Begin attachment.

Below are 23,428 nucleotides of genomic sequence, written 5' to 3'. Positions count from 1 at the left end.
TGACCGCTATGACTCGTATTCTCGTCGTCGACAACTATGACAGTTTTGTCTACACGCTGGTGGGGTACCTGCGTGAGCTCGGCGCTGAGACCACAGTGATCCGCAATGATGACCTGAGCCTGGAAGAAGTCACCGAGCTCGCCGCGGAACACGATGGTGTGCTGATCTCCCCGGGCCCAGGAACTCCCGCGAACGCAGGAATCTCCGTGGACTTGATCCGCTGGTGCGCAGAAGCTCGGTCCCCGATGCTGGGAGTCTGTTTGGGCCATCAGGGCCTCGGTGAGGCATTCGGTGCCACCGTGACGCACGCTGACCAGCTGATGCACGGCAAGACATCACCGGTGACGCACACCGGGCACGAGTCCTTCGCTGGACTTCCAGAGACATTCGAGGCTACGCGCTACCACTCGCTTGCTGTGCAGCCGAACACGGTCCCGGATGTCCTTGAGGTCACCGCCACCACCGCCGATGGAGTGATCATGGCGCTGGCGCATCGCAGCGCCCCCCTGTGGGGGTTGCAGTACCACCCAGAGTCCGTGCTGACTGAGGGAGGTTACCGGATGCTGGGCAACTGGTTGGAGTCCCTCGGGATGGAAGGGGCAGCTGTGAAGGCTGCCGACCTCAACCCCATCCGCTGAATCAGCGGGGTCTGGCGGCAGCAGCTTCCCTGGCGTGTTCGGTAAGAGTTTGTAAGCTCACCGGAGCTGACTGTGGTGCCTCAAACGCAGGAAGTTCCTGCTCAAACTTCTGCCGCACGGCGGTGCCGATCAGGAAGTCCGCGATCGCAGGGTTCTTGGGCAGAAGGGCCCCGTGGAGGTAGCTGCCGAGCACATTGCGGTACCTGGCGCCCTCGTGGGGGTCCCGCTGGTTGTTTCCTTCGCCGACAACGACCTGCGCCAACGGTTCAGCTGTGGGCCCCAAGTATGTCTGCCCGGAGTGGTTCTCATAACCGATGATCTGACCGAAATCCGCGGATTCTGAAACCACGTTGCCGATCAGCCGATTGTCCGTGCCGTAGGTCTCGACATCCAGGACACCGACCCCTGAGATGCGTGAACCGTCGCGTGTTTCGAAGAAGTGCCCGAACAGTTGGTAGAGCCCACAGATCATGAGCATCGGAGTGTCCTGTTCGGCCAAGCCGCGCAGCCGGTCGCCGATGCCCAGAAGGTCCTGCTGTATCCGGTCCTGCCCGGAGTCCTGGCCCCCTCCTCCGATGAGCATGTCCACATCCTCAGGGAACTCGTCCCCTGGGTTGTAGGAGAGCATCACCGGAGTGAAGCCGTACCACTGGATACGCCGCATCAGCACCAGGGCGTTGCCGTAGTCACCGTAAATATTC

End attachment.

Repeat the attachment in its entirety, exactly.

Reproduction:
Below are 23,428 nucleotides of genomic sequence, written 5' to 3'. Positions count from 1 at the left end.
TGACCGCTATGACTCGTATTCTCGTCGTCGACAACTATGACAGTTTTGTCTACACGCTGGTGGGGTACCTGCGTGAGCTCGGCGCTGAGACCACAGTGATCCGCAATGATGACCTGAGCCTGGAAGAAGTCACCGAGCTCGCCGCGGAACACGATGGTGTGCTGATCTCCCCGGGCCCAGGAACTCCCGCGAACGCAGGAATCTCCGTGGACTTGATCCGCTGGTGCGCAGAAGCTCGGTCCCCGATGCTGGGAGTCTGTTTGGGCCATCAGGGCCTCGGTGAGGCATTCGGTGCCACCGTGACGCACGCTGACCAGCTGATGCACGGCAAGACATCACCGGTGACGCACACCGGGCACGAGTCCTTCGCTGGACTTCCAGAGACATTCGAGGCTACGCGCTACCACTCGCTTGCTGTGCAGCCGAACACGGTCCCGGATGTCCTTGAGGTCACCGCCACCACCGCCGATGGAGTGATCATGGCGCTGGCGCATCGCAGCGCCCCCCTGTGGGGGTTGCAGTACCACCCAGAGTCCGTGCTGACTGAGGGAGGTTACCGGATGCTGGGCAACTGGTTGGAGTCCCTCGGGATGGAAGGGGCAGCTGTGAAGGCTGCCGACCTCAACCCCATCCGCTGAATCAGCGGGGTCTGGCGGCAGCAGCTTCCCTGGCGTGTTCGGTAAGAGTTTGTAAGCTCACCGGAGCTGACTGTGGTGCCTCAAACGCAGGAAGTTCCTGCTCAAACTTCTGCCGCACGGCGGTGCCGATCAGGAAGTCCGCGATCGCAGGGTTCTTGGGCAGAAGGGCCCCGTGGAGGTAGCTGCCGAGCACATTGCGGTACCTGGCGCCCTCGTGGGGGTCCCGCTGGTTGTTTCCTTCGCCGACAACGACCTGCGCCAACGGTTCAGCTGTGGGCCCCAAGTATGTCTGCCCGGAGTGGTTCTCATAACCGATGATCTGACCGAAATCCGCGGATTCTGAAACCACGTTGCCGATCAGCCGATTGTCCGTGCCGTAGGTCTCGACATCCAGGACACCGACCCCTGAGATGCGTGAACCGTCGCGTGTTTCGAAGAAGTGCCCGAACAGTTGGTAGAGCCCACAGATCATGAGCATCGGAGTGTCCTGTTCGGCCAAGCCGCGCAGCCGGTCGCCGATGCCCAGAAGGTCCTGCTGTATCCGGTCCTGCCCGGAGTCCTGGCCCCCTCCTCCGATGAGCATGTCCACATCCTCAGGGAACTCGTCCCCTGGGTTGTAGGAGAGCATCACCGGAGTGAAGCCGTACCACTGGATACGCCGCATCAGCACCAGGGCGTTGCCGTAGTCACCGTAAATATTC